Today and Tomorrow of a Pandemic (10)

Por: José Antonio Michelena y Yarelis Rico Hernández

The 2020 leap year that began on Wednesday will be set to fire in human history by the uncontainable transmission, to the five continents, of the SARS-CoV-2 virus, which causes Covid-19, a spread initiated in China during 2019.

Covid-19 has claimed many lives and tested, in crisis management, very diverse governments and states of societies: from the most democratic and open, to the most authoritarian and closed.

But it has also tested us, that we are living an uneedited, unimagined experience, and we do not know exactly when and how this nightmare will end. Nor what will come after it’s over.

Much has been speculated about it, to the point of reaching the (almost) saturation of the subject, but not by looking the pandemic the pandemic will no longer be there, like the dinosaur of Monterroso. Every day we get up and lie by his shadow.

As other publications have done, we wanted to consult the opinion of a group of intellectuals, to which we have added the opinion of some Catholics, including priests, religious, religious and young lay people, to inquire about their particular experiences during all this time, to know how they have used it, how their days have elapsed, what they think about this present, and what they expect from the future , how you imagine it.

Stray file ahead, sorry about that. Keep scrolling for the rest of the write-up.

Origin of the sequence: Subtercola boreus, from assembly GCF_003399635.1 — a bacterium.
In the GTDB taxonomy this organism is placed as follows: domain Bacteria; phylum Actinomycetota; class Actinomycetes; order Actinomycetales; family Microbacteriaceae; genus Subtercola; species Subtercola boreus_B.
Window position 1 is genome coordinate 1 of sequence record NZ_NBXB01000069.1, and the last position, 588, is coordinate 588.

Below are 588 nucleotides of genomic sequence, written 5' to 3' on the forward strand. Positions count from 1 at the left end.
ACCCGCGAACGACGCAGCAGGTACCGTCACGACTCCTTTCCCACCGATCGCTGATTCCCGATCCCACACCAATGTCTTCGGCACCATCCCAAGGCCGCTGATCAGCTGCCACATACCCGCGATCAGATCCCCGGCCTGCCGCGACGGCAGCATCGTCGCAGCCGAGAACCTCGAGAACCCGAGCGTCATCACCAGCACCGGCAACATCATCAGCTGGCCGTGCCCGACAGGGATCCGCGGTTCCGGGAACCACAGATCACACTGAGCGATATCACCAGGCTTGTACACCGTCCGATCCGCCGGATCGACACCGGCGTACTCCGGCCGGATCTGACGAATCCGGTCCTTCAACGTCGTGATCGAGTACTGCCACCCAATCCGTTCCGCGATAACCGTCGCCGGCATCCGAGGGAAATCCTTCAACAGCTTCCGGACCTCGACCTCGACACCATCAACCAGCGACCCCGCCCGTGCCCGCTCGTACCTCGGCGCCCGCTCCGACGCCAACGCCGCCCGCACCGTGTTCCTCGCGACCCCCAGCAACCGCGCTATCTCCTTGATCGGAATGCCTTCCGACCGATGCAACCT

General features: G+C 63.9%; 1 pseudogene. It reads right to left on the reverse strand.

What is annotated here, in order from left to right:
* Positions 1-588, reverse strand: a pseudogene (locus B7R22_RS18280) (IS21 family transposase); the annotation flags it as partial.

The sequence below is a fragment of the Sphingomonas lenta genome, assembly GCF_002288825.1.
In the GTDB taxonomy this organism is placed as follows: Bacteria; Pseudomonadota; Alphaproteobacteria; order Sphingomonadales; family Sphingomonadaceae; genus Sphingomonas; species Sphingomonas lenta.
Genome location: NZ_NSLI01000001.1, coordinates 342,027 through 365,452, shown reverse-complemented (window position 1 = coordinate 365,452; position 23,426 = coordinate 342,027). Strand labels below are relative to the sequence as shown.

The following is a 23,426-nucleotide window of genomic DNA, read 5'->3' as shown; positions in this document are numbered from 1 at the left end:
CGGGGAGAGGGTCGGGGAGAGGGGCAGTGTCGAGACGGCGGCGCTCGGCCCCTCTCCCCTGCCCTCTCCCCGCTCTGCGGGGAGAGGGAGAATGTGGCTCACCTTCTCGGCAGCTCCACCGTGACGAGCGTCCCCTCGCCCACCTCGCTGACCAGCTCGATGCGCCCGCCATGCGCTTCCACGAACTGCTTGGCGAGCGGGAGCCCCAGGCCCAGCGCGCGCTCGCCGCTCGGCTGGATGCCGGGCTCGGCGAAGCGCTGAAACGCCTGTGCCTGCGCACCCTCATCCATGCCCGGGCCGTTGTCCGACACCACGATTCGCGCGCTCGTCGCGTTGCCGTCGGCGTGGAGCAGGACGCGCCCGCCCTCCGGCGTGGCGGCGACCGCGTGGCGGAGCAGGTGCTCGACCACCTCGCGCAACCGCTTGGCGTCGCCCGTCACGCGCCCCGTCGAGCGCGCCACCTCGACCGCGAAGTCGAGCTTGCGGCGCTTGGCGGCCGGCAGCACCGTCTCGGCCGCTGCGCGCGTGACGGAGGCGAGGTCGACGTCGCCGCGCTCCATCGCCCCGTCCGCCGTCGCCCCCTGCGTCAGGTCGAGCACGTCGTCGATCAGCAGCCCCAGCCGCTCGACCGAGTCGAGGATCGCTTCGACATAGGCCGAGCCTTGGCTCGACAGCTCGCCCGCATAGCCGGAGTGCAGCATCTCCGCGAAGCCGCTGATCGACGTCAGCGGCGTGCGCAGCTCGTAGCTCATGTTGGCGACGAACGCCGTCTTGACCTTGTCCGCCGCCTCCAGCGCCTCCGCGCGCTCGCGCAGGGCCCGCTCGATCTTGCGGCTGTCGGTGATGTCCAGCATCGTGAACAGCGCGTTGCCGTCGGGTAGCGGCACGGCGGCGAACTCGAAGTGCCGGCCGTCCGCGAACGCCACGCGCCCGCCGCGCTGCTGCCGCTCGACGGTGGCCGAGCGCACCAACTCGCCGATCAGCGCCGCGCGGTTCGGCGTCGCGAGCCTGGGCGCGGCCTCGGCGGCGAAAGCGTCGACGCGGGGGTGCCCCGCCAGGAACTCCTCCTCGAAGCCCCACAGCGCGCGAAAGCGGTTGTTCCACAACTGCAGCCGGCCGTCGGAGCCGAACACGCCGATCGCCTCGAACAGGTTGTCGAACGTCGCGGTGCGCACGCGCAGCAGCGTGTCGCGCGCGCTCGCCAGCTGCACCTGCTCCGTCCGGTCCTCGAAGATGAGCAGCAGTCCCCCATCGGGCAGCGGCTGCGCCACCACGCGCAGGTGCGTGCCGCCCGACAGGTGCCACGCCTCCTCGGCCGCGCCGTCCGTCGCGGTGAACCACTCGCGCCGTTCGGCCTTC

Neife María Rigau Chiang
Neife María Rigau Chiang

Neife, how have you lived through these months of lockdown? Did you make the most of it?

“I confess that somehow I find it difficult to adapt to the idea of confinement—I prefer not to call it a confinement—because of the activity I’m usually used to having in my daily routine, for work, study, and other responsibilities. Moreover, the accelerated process, uncertainty, concerns about decisions not made in time and right in the political-economic sphere were in me reasons for me sometimes being overwhelmed. However, I took a turn once I put aside my infighting with reality and, being in the new position, I set out to receive God’s graces for me.

“From that moment on, ‘the lockdown’ knew me to retreat. The time he looked like he was painting lost, I could see it as an opportunity. As at all times, in this period I have also been comforted to know myself accompanied by God; it is one of the certainties that we must always keep within us, because it gives us the strength we need to act or the patience we need to wait. That certainty is Christian hope.